Mid-May greetings, deep league friends! I hope the fantasy baseball gods are treating you and your teams well as we navigate yet another week of injuries and demotions. As we all know, in the deep league world there is often little to no waiver wire relief to fill the holes when we lose a Jose Miranda to the minors or a Kyle Wright to the IL. As always, though,  that won’t stop us from checking in to try to find a player or two that may be available and have at least a shot in the dark of helping out a depleted roster. This week we’ll keep it in the NL and take a look at some players whose ownership has risen the most in CBS leagues in the last week but is still low enough to remain in the deep-league conversation.

10-20% owned

Marcell Ozuna. Ozuna has one of the largest ownership jumps this week, going from 12 to 20% owned as he somehow has both remained on the Braves roster and continued to see pretty regular at bats (he now has 85 in 25 games this year). His average is still a horrific .151 (.263 OBP) and no one wants to root for the guy, but I figure if you can use his power as a force for good to help you win a fantasy baseball league, why not. That power is about the only positive attribute he offers, but it has made a commanding appearance lately as Ozuna has 6 homers on the year now, including 4 already this month.

Luis Garcia. Garcia may not be flashy, but if nothing else he’s separated himself from the four other Luis Garcias as the one that might make sense to add to a deep-ish fantasy team. He’ll never be a guy to target to help in any one category, but he should continue to not hurt you in any either, accumulating counting stats here and there as he plays pretty much every day for the Nationals.

Mark Leiter Jr. Leiter has the single biggest ownership rise this week of players in our 20% or under threshold, going from 4 to 19% owned, which isn’t a surprise if you’ve been following the Cubs’ bullpen situation. It’s been pretty messy, with some very inconsistent pitching from both at-one-point-presumed-co-closers Michael Fulmer and Brad Boxberger. Brandon Hughes and Cody Heuer may be returning from injury soon, so keep an eye on the situation if you’re searching for saves (I just stashed Heuer in a league or two), but in the meantime, Leiter has been solid. That’s actually an understatement; he has a WHIP under 1 and a beautiful 25 Ks in 16 innings and has a save, which has been enough to get him pinging on the fantasy radar. It may amount to nothing, but he might be worth a flier if he’s available in a league where you could use some bullpen help.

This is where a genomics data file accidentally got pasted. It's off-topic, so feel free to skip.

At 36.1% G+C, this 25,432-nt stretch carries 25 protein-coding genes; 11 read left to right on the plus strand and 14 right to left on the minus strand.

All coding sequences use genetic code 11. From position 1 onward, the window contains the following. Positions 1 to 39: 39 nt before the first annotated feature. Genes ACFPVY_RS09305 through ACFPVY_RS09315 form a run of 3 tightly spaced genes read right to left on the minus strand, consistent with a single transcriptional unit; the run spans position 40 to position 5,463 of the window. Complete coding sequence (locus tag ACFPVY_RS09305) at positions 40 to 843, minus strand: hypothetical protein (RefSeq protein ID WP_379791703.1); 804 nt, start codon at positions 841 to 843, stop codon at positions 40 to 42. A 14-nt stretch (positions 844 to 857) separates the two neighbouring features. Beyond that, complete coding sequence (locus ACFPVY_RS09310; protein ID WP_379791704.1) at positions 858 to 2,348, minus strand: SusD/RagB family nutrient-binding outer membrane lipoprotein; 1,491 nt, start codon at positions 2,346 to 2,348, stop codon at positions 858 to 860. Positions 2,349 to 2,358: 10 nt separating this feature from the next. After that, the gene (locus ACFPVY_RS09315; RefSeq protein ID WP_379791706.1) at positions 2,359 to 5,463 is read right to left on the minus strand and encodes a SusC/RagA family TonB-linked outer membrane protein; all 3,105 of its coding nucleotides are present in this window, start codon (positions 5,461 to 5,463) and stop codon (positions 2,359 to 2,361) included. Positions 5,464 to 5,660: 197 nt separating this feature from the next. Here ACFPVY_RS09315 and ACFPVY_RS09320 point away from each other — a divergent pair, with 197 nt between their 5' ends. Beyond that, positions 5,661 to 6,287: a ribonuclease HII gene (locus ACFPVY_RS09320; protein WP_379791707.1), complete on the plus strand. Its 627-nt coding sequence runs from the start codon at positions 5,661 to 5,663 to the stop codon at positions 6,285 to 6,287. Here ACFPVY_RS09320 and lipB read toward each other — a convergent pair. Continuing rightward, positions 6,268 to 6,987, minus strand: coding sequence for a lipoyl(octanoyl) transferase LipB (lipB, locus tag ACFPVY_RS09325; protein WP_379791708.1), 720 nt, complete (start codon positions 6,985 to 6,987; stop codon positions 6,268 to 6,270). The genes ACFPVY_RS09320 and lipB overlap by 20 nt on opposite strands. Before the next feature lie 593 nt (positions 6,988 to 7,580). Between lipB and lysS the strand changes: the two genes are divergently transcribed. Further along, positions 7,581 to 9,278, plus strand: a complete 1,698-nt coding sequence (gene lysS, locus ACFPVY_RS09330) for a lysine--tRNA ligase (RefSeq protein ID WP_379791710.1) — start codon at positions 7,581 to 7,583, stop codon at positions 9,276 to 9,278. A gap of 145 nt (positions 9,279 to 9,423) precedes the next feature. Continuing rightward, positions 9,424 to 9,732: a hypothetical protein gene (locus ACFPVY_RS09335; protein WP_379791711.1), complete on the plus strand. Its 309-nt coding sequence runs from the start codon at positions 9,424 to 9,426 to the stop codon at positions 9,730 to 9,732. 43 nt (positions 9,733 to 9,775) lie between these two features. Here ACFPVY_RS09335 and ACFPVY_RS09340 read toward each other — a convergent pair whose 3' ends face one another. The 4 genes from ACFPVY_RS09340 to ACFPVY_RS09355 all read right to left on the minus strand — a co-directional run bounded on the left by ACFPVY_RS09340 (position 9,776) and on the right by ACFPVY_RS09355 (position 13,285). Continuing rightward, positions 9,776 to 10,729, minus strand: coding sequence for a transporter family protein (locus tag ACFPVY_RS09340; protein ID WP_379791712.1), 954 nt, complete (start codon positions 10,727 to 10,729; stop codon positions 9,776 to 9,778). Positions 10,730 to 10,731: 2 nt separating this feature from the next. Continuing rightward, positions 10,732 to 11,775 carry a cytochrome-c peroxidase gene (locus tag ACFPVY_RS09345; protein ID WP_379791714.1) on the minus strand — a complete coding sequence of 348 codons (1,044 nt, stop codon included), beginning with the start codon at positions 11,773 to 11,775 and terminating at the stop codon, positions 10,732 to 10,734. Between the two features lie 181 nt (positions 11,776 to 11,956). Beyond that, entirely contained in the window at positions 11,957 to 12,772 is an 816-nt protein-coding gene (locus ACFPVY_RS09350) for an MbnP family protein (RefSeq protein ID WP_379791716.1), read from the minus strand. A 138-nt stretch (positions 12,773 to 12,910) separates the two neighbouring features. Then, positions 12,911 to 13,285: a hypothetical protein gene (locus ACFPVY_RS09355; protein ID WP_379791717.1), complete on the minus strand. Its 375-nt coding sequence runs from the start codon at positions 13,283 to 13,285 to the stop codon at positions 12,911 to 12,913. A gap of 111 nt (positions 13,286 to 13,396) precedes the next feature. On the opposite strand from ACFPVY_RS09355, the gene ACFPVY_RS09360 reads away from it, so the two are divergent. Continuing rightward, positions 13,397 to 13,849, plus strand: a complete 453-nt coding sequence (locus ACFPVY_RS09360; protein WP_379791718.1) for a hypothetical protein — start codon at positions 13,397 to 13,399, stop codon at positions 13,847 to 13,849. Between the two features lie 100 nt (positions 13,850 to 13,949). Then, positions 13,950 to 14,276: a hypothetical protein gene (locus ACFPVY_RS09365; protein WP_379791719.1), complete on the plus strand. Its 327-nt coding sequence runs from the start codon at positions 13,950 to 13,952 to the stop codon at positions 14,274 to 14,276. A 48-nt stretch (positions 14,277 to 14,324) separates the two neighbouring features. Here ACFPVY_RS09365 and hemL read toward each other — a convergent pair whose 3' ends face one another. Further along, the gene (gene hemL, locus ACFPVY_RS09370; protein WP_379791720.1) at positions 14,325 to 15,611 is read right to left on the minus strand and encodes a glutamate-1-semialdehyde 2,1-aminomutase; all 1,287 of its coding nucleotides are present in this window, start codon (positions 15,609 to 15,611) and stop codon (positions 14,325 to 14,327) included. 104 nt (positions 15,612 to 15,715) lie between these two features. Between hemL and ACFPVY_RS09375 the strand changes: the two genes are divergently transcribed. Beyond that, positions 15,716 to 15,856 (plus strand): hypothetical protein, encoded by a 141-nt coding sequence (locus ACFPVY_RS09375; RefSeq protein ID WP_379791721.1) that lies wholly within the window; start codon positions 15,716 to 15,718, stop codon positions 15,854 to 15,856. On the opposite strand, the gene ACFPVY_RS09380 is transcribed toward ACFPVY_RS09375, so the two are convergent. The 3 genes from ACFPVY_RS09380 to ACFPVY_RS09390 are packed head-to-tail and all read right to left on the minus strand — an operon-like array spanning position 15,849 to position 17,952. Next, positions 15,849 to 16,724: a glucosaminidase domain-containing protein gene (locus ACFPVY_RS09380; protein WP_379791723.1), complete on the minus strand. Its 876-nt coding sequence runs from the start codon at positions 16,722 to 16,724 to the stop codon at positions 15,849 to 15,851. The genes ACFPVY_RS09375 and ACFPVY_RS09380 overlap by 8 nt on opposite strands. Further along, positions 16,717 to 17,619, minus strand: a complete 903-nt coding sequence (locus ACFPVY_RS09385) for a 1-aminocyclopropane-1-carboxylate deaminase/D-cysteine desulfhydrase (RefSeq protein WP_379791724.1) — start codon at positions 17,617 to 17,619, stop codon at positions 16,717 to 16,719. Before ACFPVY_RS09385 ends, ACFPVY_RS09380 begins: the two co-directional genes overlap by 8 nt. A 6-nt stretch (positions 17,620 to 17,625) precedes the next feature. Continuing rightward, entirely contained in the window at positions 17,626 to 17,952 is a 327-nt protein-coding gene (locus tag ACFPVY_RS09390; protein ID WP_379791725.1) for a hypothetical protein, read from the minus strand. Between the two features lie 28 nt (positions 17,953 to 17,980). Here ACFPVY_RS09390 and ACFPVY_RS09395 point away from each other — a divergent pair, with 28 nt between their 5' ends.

5-10% owned

Hunter Harvey. Sticking with the fireman theme, I’ve grabbed a few extra shares of Harvey recently. Not only has Kyle Finnegan looked a little shaky closing in Washington, but Harvey has been pitching very well in his own right, allowing runs in just 3 of his 15 appearances on the season. And if Finnegan loses his ninth inning gig (or if he rebounds and gets traded), Harvey could find a path to saves.

Patrick Corbin. Corbin has been surprisingly mediocre lately and has a two-start week next week (two home games against the Mets and Tigers). He’s had quality starts in three of his last four games and had 6 Ks in two of them. I lingered on his player page for about 5 minutes in my NL-only league where I could really, really use some pitching, contemplating whether or not to put a bid in for this weekend’s waivers run. Ultimately I chose not to, but if you want to roll these dice I won’t stop you.